I know a lid has to be kept on ‘Ah, the good old days’ observations, but sometimes it’s irresistible.
That’s exactly how I felt watching a video posted online by Novak Djokovic, showing the tennis star and his hunky coaches flummoxed as they attempt to put together a garden trampoline. Oh, for the good old days before self-assembly!
Ikea has a lot to answer for. There was a time when bookcases arrived ready for books, tables already had legs and, yes, children’s toys arrived in one piece.
A time when shopping for a bed didn’t mean scouring the small print for the deadly words ‘flat-packed’. Now though, practically everything that doesn’t cost a fortune requires a master’s in Allen keys, a PhD in baffling illustrated instructions – and a near impossible amount of good temper.
Ikea has a lot to answer for. There was a time when bookcases arrived ready for books, tables already had legs and, yes, children’s toys arrived in one piece [File photo]
You get what you need with the Stones
I’m going to see the Rolling Stones play Hyde Park tonight, as excited as the 14-year-old me going to my first gig – Roxy Music at the Rainbow in 1972.
I know, I know – there’s a strong chance it’ll end up a Covid super-spreader event; the band will look like sequined pinpricks in the distance; some huge bloke will station himself right in front of me; and it will be hell getting there and back.
But I’m also certain it’ll be brilliant, with the ever-reliable Stones ringing out all the old favourites,
They might have penned the fantastic You Can’t Always Get What You Want, but you always can with their live performances.
Why is it four-play for our TV women?
The TV adaptation of Dolly Alderton’s bestseller Everything I Know About Love is thoroughly enjoyable. Immersing yourself in the single girl world of charismatic but exhausting lead character Maggie (played by Emma Appleton) and her three flatmates in 2012 is like basking in a vat of brightly-coloured Aperol Spritz (although the drink wasn’t fashionable then and I can’t remember what was).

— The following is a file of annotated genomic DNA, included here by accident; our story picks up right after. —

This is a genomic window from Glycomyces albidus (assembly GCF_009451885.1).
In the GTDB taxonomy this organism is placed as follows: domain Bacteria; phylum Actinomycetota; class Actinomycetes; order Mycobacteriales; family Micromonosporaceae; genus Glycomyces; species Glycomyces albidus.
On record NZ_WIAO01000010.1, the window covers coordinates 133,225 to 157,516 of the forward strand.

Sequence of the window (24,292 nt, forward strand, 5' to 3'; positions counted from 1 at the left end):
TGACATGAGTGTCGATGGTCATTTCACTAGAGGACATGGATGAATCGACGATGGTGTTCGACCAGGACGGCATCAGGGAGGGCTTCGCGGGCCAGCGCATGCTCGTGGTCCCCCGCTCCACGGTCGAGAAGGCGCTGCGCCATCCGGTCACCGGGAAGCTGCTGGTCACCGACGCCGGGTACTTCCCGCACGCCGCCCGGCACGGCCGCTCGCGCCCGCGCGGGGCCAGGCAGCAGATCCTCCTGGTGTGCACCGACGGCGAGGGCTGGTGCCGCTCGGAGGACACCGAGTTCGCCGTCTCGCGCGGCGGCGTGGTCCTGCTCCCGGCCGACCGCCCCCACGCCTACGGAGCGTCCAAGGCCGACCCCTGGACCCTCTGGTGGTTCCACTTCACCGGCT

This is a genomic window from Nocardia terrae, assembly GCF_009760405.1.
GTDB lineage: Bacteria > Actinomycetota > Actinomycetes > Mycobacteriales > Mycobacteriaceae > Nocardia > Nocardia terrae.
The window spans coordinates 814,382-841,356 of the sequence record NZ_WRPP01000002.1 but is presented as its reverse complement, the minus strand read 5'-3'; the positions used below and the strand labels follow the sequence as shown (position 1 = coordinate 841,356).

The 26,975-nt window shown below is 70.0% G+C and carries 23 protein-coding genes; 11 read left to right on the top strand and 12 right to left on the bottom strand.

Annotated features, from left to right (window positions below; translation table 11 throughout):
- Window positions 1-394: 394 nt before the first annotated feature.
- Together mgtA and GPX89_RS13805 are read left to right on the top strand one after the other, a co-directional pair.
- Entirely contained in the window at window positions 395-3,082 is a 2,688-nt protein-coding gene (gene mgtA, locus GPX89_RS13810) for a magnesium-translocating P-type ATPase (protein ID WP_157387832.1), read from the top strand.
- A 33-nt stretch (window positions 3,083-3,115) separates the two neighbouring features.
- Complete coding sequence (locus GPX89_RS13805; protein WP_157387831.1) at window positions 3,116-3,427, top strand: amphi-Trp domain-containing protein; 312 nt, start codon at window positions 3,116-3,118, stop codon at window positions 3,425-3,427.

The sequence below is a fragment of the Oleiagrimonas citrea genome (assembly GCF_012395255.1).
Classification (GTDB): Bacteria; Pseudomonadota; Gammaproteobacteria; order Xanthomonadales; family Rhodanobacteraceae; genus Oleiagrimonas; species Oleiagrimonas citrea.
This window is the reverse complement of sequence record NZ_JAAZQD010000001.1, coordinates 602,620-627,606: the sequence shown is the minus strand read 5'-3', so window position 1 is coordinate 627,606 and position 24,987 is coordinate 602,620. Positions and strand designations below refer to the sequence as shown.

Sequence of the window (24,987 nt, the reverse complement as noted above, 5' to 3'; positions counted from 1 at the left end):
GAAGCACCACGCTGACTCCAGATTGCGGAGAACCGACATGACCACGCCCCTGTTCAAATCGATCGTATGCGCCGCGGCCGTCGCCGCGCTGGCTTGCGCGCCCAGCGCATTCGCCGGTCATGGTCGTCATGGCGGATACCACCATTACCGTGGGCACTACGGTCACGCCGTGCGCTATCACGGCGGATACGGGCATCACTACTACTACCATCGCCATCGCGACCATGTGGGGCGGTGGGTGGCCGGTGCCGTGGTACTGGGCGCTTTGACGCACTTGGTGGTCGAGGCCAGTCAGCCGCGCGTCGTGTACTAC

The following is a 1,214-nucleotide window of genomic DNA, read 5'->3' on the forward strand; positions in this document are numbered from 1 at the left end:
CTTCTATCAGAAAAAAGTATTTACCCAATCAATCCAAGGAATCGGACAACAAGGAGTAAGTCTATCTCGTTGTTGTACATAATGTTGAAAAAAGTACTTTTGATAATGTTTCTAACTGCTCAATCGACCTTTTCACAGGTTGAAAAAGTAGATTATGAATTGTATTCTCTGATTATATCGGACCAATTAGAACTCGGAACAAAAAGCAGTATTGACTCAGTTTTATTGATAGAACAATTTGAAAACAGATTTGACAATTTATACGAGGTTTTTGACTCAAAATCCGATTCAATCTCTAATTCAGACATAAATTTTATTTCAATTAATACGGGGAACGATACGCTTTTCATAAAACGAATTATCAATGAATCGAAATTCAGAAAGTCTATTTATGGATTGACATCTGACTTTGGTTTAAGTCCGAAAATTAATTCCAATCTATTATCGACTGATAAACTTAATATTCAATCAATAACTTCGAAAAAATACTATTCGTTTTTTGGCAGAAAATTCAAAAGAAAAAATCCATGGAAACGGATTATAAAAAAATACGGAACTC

It also follows the time-honoured formula of the gang of four. Why four? Little Women by Louisa May Alcott was the founding mother of the genre, with generations of girls identifying with the different sisters. More recently, Sex And The City and Lena Dunham’s Girls have featured female quartets. What is it about four – as opposed to three or five, or any other number – that makes it so appealing to women writing about women’s lives?
Taking hospital corners for granted
Every morning, our cat Coco eyeballs me until I give her a sprinkling of Thrive (think Maltesers for felines). This practice started as an occasional treat but has become her daily expectation – just an extension of breakfast.
I see a similar trait in myself. When David and I began living together he would often make the bed. How wonderful, I thought as I looked admiringly at his boarding school-trained hospital corners. I hadn’t come across any man who had done that before.
Now he does it daily – and, like Coco, I take what was exceptional for granted.